By the BBC's Paul Wood
Middle East correspondent
"This is a war, and we should fight like we are in a war" - it's an opinion you hear every day from Israelis.
One Israeli commentator spoke of being "under a suffocating personal siege from the suicide bombers".
The country, he said, was on the verge of the abyss, and the world was against Israel, just as on the eve of the six-day war.
Some say Mr Sharon has no strategy
Ariel Sharon has not only ordered the biggest military operation for 20 years, he has also called up some 20,000 army reserves.
He has warned in unambiguous terms that the push into the West Bank will continue for weeks rather than days.
There are plans to occupy other Palestinian towns, not just Ramallah.
To what end?
Some say Mr Sharon has no strategy, that he has to do something to fend off the right-wing challenge from the former prime minister Benjamin Netanyahu, who calls for Mr Arafat to be removed from power and expelled.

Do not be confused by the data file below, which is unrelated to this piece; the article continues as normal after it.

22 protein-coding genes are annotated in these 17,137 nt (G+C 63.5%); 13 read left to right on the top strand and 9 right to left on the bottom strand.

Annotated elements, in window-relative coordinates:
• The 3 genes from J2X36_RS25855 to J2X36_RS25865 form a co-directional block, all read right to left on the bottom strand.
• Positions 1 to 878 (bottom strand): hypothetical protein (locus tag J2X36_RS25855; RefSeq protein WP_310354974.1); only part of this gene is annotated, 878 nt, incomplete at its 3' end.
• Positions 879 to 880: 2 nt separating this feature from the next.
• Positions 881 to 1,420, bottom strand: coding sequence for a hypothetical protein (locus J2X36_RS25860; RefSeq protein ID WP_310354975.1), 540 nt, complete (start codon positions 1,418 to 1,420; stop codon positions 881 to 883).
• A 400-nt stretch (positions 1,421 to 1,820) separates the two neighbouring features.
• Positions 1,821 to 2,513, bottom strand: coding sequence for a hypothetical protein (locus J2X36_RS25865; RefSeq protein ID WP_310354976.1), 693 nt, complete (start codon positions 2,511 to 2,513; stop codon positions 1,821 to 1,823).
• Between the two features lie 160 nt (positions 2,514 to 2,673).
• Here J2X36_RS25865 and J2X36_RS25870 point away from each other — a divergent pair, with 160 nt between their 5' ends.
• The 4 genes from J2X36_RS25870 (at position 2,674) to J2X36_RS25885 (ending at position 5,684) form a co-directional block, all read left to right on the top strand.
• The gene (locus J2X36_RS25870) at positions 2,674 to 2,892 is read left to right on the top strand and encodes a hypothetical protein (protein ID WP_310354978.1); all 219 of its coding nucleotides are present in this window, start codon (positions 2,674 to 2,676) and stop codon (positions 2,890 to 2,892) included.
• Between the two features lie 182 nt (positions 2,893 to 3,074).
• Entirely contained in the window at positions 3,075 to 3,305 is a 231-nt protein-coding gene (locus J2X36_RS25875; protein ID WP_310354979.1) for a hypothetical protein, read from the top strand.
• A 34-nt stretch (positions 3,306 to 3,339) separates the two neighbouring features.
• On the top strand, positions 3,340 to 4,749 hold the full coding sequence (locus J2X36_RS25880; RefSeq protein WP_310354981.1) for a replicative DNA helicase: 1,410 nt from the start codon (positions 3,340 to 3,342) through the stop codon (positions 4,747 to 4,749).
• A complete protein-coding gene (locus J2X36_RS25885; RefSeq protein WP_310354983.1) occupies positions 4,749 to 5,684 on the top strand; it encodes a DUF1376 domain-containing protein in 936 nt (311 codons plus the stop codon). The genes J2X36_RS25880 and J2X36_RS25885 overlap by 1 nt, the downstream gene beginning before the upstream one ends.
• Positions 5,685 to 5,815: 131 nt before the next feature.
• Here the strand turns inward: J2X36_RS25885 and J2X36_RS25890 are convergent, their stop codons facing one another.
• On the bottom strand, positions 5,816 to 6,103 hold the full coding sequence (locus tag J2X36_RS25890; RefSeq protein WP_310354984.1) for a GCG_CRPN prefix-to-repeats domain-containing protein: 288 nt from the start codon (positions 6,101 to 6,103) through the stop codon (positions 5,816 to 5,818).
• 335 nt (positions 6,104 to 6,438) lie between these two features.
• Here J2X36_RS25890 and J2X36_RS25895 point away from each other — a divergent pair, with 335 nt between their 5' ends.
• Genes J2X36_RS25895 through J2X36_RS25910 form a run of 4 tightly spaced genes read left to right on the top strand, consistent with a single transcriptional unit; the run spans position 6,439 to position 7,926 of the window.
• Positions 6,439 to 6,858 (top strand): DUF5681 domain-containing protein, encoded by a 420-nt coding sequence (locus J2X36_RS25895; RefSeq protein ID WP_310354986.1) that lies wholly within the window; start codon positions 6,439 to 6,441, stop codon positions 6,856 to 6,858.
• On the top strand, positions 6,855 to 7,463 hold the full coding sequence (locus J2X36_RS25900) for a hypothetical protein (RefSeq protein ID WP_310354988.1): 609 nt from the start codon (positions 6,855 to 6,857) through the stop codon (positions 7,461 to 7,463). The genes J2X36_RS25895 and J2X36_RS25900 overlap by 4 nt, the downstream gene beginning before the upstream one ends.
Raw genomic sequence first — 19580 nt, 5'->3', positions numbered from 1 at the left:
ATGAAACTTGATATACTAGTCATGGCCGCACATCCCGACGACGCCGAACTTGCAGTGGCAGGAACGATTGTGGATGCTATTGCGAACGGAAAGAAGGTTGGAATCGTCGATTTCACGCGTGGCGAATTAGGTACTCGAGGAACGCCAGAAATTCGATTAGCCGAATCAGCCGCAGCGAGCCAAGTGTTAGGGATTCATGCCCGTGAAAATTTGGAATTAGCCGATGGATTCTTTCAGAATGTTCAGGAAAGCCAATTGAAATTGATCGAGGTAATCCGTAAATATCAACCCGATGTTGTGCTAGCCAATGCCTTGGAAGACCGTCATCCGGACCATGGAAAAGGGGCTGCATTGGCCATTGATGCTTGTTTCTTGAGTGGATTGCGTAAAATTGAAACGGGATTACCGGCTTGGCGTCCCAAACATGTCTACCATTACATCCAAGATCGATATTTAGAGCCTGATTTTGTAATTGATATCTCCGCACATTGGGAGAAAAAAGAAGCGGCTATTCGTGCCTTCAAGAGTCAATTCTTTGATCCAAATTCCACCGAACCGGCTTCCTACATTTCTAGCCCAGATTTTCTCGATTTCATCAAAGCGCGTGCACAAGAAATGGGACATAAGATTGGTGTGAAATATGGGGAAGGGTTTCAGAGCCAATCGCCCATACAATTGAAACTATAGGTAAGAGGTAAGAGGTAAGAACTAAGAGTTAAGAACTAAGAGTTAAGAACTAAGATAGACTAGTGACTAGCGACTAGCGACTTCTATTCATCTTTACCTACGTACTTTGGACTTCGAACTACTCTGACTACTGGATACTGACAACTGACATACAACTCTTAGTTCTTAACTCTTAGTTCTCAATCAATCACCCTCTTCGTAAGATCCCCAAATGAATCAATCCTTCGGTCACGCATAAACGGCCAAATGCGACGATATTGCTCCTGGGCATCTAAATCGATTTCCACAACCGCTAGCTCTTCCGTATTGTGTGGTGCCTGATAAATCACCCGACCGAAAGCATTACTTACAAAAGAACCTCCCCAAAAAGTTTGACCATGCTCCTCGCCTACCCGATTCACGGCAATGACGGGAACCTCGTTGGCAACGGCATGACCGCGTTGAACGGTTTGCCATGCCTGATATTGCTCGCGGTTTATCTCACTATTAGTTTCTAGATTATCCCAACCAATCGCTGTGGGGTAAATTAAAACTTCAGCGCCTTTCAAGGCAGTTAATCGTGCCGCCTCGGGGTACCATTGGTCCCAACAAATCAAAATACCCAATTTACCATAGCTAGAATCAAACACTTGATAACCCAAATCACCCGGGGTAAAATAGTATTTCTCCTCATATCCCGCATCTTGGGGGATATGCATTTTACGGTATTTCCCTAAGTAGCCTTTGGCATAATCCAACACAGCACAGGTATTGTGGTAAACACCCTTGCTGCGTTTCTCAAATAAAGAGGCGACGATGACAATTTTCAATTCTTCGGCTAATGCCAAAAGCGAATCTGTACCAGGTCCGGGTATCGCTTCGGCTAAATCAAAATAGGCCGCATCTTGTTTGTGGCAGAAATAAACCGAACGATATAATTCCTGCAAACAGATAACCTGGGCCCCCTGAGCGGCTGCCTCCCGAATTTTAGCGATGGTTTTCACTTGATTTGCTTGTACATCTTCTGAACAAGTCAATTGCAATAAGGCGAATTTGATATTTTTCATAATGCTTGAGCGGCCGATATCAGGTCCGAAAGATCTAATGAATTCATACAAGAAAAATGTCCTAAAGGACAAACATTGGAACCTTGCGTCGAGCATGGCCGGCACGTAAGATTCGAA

Netanyahu wants Arafat expelled
Others believe Mr Sharon intends carving up the nascent Palestinian state into a series of tiny pieces of territory, which could never threaten Israel.
The stated aim of the operation is to force Yasser Arafat to call off the suicide bombers.
But Palestinian officials say the bombers cannot just be turned off.
They say that Palestinian rage and humiliation caused by this latest Israeli assault can only mean more carnage inside Israel's borders